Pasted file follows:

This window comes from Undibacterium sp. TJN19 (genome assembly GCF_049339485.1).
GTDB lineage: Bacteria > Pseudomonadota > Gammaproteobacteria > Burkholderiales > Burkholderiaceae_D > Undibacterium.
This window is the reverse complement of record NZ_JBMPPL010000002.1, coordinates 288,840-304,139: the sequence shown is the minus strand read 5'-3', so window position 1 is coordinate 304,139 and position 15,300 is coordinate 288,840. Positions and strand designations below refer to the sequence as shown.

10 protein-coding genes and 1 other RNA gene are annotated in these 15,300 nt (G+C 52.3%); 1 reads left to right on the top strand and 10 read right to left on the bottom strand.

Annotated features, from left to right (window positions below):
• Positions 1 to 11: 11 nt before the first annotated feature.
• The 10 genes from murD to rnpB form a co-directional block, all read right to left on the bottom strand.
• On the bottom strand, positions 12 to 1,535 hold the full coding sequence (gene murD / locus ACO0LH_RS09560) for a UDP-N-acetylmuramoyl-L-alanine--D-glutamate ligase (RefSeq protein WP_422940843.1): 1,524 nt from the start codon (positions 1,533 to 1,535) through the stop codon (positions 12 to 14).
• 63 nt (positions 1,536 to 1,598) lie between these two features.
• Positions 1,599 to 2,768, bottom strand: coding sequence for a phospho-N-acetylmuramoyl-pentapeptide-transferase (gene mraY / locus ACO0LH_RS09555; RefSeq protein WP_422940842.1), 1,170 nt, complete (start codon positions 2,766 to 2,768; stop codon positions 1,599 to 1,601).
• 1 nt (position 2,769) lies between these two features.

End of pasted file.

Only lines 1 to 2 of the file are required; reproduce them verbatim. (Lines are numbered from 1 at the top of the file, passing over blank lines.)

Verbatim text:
This window comes from Undibacterium sp. TJN19 (genome assembly GCF_049339485.1).
GTDB lineage: Bacteria > Pseudomonadota > Gammaproteobacteria > Burkholderiales > Burkholderiaceae_D > Undibacterium.